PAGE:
The return of Billy Booth
Life is slowly returning to normal in Ohio and the students attending Billy Booth’s Arts & Science Factory at the Akron Citadel Corps are thrilled.
The popular summer program was in jeopardy of being cancelled because of COVID–19, but Ohio officials gave the green light to reopen on June 1, said Major Steven Stoops, the area coordinator and corps officer in Akron.
Of course, safety precautions were a huge focus. Stoops said social distancing allowed only 38 students this summer instead of the normal 55.
The new rules required daily temperature checks for students, masks for teachers, persistent hand washing and sanitizing, and a cleaning of teaching aids and surfaces after each use. Field trips this year are also cancelled.
Stoops said parents must pick up and drop off students at curbside.
“There will be a lot of outdoor activities here on our campus this summer, as much as possible,” Stoops said.
“I think we’re up against a challenge with the ‘summer slide’ this year,” Stoops said, referring to the drop in academic proficiency some students take over the summer, especially in math and reading. “Our children have lost a lot because of this shutdown, so we’re going to do our small part to make sure that children are ready to go into their next grade. That’s a challenge that we accept.
“That summer slide is going to end up being five to six months this year. We’re going to do a lot of work to try to avoid that, but all along we’ve been doing private lessons, private tutoring, and private reading online with all of our students. We’ve stayed engaged with all of them.”
The all–day summer camp has a huge Science, Technology, Engineering, and Math (STEM) component.
“It’s a lot of fun,” Stoops said. “We have a partnership with NASA. It helps kids get excited about space and especially at this time with the SpaceX launch. That will be a great thing to study.”
Stoops said the summer arts students usually put on a full theater presentation. This year’s show was supposed to be “Frozen,” but Stoops said that will be delayed until at least December.
Most summer camps are closed and Stoops said the corps was praying that Billy Booth’s Arts & Science Factory would be allowed to reopen.
“We really care for these children and we’ve done a great job engaging them throughout the pandemic with Zoom and private lessons and things like that, but it’s nothing like being in the same room with the children and teaching them and showing them and watching the experiments right there in person,” he said.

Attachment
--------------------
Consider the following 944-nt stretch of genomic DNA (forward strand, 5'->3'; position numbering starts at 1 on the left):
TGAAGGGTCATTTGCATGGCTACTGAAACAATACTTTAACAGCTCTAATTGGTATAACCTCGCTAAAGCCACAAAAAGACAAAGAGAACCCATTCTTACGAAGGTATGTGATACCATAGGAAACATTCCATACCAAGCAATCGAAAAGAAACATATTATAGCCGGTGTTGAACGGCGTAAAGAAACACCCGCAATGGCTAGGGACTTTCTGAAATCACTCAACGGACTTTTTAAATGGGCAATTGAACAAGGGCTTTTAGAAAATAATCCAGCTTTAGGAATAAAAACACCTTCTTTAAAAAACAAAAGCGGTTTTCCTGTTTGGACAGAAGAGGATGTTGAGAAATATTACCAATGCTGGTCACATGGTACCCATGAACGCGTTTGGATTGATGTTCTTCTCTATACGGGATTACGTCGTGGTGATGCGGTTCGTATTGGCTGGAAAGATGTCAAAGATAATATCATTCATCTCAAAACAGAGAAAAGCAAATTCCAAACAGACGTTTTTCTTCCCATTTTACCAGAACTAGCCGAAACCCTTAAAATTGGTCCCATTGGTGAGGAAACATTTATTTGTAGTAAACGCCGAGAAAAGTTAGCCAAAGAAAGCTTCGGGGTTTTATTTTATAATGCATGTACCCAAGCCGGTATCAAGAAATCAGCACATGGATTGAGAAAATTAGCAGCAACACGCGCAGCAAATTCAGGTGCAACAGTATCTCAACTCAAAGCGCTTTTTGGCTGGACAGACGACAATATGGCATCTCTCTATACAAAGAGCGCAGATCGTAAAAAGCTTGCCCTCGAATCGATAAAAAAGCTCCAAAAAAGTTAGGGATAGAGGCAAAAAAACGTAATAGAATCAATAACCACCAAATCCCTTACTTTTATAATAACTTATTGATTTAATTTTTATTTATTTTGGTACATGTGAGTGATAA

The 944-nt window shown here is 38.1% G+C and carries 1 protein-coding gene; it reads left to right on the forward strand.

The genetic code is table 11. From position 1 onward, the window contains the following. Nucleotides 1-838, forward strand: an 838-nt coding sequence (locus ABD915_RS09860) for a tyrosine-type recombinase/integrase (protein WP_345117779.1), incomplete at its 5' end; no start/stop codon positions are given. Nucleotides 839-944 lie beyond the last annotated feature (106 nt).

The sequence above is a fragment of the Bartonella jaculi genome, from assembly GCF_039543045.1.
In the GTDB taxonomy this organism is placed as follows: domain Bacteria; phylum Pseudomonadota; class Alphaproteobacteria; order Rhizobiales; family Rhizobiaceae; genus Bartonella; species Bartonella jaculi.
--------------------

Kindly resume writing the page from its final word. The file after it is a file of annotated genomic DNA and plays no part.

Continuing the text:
“These are children who are totally at–risk. We do a great job of keeping these kids on the right track with their education.”
Students will notice several capital improvements when they return. The work was done during the COVID–19 shutdown.
The corps converted the building’s incandescent lights to LED. “We’re a lot greener and we’re hoping that will pay for itself in five years,” Stoops said.
The corps also saw an HVAC upgrade to be more energy–efficient and cost–effective.
Stoops said major changes were also made to the chapel with new DMX lighting for stage productions and worship, as well as new carpeting, windows, and chairs to replace 50–year–old pews.
“It will be ready for the fall when we’re ready to do major productions again and have a full house of worship.
During the regular school year, Billy Booth’s Arts & Science Factory is an after–school arts academy named in honor of William Booth, founder of The Salvation Army. The academy is for kids from kindergarten to age 12. There is also a teen program for ages 13–18.
Volunteers pick up the kids from schools and take them to the corps, where they get a snack, homework help, and recreation. Then, it’s off to a variety of arts and music classes.
The academy is personal for Stoops, who described himself as a “terrible student” through elementary and high school. He only got excited about learning in the military, college, and then graduate school.
“We find that our program gets them excited about something and I think I would have been a different student if someone took the time to get me excited,” he said.
Stoops said the program is affiliated with the Glenn Research Center, named after Ohioian John Glenn, who was an Apollo 11 astronaut and later a state senator.
“We’re one of the few programs that get to participate in that,” Stoops says. “I grew up in the space age, but no one got me excited about that. Our children have the opportunity to get excited about rockets, and launches, and the dream of being on the Moon and on Mars. They’re really excited about that. I wish I had had this. That’s what motivates me.”
by Robert Mitchell